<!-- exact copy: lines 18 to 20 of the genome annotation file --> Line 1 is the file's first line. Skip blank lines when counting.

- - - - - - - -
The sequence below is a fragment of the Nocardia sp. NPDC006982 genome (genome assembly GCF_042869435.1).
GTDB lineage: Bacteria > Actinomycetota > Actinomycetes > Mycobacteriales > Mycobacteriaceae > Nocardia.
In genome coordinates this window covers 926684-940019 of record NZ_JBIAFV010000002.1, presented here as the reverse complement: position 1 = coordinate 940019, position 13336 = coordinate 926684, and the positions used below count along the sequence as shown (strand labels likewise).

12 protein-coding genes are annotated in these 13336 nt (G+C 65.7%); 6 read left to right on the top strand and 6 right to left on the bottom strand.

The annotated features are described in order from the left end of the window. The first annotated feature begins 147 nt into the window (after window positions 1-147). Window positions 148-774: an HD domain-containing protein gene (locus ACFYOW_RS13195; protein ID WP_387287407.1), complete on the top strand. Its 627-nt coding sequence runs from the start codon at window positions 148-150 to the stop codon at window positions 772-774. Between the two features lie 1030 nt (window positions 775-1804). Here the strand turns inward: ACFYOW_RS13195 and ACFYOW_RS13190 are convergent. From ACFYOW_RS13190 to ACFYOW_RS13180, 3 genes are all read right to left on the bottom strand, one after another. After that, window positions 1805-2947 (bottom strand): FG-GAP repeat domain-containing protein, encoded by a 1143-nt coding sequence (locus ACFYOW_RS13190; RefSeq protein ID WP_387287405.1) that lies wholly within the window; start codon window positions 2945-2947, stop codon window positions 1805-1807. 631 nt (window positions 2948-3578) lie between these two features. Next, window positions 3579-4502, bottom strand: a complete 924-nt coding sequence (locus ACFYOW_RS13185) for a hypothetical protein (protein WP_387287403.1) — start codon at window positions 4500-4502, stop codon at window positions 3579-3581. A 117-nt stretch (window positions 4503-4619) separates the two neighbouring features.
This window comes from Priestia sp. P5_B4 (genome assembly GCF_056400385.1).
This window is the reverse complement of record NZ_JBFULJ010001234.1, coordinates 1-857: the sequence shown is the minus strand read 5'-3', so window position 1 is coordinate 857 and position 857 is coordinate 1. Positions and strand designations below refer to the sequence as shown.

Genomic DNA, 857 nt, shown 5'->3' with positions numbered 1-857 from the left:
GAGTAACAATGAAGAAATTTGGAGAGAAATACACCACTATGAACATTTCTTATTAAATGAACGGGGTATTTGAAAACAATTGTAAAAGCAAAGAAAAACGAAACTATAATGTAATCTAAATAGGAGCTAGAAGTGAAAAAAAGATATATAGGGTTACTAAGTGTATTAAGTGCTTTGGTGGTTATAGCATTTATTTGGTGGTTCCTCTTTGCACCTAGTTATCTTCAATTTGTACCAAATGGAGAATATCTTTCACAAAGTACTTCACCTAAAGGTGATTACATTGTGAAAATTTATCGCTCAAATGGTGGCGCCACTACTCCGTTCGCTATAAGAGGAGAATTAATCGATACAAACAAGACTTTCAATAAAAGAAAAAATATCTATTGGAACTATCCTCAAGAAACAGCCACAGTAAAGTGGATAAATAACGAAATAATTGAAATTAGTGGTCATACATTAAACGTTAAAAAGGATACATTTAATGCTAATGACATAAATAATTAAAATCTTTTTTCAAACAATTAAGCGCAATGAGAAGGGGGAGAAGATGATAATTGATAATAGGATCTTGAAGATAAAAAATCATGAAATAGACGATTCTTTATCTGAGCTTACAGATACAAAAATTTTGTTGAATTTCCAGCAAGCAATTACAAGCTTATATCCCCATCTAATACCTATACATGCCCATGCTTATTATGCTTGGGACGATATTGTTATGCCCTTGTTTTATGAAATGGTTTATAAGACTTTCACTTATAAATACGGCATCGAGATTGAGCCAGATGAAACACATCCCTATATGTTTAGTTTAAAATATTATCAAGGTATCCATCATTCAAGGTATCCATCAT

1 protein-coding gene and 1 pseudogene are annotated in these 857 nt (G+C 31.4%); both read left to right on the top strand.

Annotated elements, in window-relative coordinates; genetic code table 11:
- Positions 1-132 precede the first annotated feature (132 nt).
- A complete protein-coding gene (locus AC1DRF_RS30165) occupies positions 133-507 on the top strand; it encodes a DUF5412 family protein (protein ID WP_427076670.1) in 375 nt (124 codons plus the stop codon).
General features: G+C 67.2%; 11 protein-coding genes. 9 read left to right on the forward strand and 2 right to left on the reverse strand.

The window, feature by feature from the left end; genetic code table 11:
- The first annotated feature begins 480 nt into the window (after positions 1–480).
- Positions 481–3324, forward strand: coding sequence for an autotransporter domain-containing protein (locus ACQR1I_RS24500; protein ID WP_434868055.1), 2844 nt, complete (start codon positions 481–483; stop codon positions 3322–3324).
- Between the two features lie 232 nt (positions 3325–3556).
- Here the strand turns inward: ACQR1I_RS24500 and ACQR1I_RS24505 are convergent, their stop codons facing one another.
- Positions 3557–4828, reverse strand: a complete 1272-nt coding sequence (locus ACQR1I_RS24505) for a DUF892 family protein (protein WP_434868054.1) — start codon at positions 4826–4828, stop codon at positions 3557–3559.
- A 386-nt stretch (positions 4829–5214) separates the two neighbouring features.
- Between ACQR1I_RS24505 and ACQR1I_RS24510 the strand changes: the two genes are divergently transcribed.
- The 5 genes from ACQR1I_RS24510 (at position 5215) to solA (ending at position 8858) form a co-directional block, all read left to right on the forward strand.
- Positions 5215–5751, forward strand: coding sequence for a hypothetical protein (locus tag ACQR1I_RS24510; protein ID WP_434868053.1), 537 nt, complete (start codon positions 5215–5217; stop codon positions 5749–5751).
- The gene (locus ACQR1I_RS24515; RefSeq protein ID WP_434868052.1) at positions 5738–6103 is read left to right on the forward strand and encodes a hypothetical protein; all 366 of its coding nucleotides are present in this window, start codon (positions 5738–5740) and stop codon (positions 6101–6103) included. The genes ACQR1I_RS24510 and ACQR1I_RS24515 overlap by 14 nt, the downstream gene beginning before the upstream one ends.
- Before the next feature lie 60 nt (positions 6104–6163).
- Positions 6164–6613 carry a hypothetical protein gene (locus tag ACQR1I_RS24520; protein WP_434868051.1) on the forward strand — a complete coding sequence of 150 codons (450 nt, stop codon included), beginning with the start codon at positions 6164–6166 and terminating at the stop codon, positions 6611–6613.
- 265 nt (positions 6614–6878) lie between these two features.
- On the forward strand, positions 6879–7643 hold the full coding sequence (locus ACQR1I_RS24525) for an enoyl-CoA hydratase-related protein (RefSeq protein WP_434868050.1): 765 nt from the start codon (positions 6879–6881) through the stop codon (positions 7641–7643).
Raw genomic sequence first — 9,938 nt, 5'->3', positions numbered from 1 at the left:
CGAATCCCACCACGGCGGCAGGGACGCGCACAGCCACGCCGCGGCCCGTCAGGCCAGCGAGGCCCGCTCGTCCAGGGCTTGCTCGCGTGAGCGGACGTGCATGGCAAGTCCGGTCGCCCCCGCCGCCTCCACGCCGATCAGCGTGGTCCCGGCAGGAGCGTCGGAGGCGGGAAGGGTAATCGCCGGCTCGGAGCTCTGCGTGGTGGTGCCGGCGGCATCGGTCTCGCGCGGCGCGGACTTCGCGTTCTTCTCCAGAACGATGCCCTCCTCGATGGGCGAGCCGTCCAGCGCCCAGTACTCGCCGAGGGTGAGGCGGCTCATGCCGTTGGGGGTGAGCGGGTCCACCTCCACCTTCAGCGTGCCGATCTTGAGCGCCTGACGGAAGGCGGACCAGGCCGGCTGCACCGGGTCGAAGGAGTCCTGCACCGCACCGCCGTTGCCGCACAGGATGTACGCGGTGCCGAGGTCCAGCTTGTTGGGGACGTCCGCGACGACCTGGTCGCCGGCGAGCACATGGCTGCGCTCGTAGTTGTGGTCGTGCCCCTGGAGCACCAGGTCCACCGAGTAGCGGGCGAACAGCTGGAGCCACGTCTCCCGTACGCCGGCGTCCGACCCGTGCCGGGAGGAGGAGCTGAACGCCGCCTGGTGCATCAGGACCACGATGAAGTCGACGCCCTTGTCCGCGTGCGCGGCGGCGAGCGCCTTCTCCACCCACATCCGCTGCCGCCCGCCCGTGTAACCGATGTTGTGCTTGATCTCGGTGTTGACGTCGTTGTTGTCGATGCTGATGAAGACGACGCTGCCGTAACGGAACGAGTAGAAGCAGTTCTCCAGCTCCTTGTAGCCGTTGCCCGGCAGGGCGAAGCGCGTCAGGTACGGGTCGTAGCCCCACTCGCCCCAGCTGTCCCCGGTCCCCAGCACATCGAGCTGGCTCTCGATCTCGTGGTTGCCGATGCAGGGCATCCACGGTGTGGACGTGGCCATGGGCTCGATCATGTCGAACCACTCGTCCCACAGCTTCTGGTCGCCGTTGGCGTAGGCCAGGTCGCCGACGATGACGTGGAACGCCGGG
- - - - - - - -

- Between the two features lie 232 nt (positions 3325–3556).
- Here the strand turns inward: ACQR1I_RS24500 and ACQR1I_RS24505 are convergent, their stop codons facing one another.
- Positions 3557–4828, reverse strand: a complete 1272-nt coding sequence (locus ACQR1I_RS24505) for a DUF892 family protein (protein WP_434868054.1) — start codon at positions 4826–4828, stop codon at positions 3557–3559.